Published: 19th October 2021
Why gender equality in freedom of expression remains a distant goal even after Nobel Peace Prize to female journalist
Irene Khan, the special investigator on the promotion and protection of freedom of opinion and expression, said that "women's voices are being suppressed by laws, policies of the state and society"
An independent UN investigator warned on Monday that despite the Nobel Peace Prize to courageous Filipino journalist Maria Ressa, "gender equality in freedom of expression remains a distant goal".
Irene Khan, the special investigator on the promotion and protection of freedom of opinion and expression, said that "women's voices are being suppressed by laws, policies of the state as well as social customs, traditions, interpretation of religion and growing fundamentalism around the world that has actually spurred also the growth of misogyny and sexism".
Ressa, co-founder of the Rappler news website known for its critical reporting on Philippines President Rodrigo Duterte's bloody anti-drug crackdown, has been convicted of cyber libel and faces other criminal charges.
The Nobel committee also said Ressa and Rappler have "documented how social media is being used to spread fake news, harass opponents and manipulate public discourse," Khan, the former head of Amnesty International and the first woman to hold the position in its 27-year history, said in a statement to the UN General Assembly's human rights committee and a briefing to journalists that governments need to take the issue of gender stereotyping more seriously. "Women are doing marvellous things, but pressure on the other side is very high," she said.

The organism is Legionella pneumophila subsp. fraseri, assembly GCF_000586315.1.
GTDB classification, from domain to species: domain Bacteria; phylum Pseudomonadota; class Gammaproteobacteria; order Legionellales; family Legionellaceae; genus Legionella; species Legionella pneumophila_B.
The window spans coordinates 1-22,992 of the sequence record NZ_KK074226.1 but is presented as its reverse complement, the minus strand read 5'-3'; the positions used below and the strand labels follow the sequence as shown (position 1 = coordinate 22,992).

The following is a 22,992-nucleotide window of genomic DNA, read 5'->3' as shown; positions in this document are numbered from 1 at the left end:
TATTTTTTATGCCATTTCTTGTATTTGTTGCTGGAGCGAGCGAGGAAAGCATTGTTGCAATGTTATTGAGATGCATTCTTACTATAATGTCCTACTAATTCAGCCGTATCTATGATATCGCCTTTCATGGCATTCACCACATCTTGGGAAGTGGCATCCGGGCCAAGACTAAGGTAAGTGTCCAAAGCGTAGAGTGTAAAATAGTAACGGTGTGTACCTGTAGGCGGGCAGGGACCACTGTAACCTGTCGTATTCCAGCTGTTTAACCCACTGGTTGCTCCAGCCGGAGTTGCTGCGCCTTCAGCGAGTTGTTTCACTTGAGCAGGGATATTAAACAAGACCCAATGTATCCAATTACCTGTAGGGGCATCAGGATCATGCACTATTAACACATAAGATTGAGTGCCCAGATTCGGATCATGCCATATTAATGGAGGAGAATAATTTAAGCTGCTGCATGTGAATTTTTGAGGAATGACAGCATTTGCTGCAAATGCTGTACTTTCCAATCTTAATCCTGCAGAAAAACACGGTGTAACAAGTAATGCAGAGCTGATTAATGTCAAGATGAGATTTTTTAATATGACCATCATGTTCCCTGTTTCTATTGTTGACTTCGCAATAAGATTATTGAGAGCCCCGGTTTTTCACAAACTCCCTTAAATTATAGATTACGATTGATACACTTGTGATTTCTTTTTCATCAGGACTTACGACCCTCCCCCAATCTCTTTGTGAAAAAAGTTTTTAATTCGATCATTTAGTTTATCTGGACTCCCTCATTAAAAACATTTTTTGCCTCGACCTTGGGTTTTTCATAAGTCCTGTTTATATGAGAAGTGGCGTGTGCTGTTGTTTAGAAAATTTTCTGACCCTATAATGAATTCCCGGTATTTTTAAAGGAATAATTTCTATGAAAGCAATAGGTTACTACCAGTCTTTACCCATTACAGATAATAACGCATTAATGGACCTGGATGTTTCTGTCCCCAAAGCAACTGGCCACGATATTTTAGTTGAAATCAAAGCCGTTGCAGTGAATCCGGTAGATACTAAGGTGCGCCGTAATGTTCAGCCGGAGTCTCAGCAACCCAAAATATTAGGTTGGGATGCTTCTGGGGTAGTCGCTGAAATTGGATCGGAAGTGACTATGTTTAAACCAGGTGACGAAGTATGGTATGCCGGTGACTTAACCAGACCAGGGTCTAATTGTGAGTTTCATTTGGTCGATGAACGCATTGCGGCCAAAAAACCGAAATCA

She said gender censorship "is pervasive, online and offline," with sexism and misogyny the dominant factors that have been heightened by the rise of populist, authoritarian and fundamentalist forces around the world.
In a number of countries, Khan said, the online social behaviour of young women and "gender non-conforming people" are closely monitored, censored and criminalized by governments "under the guise of protecting public morals". "Such action is paternalistic at best, misogynistic at worst," she said.
Khan also said sexual and gender-based violence, hate speech and disinformation "are used extensively online and offline to chill or kill women's expression". Women journalists, politicians, human rights defenders and feminist activists are often targeted, she said, with the aim of driving them off the platforms and out of public life.
"The effect is to undermine human rights and set back media diversity and inclusive democracy," she said. Khan urged stepped-up efforts to close the digital divide, saying almost half the world's women have no access to the internet.
"The same digital technology that leads to online violence against women is also the technology that allows them to organize, to meet, to discuss in digital platforms in a way in which their own societies -- especially in traditional societies -- don't allow them to do," she said. "So women need to be empowered, and the path to empowerment is to respect freedom of expression," Khan called for digital space to be made safe for women and urged countries to adopt robust laws to prohibit online gender-based violence and investigate and prosecute cases.
But she said efforts to eradicate online gender-based violence, hate speech and disinformation "should not be used as a pretext by governments to restrict freedom of expression beyond what is permitted under international law.
She strongly opposed the prohibition or criminalization of disinformation, saying it's often "counterproductive and misused to silence critics". There is an online crisis now, Khan said, "because of the failure of social media platforms to actually manage their business model with a human rights approach".
She called on social media companies to review their business model, which she said encourages disinformation and misinformation, and adopt much greater transparency including about the algorithms they use.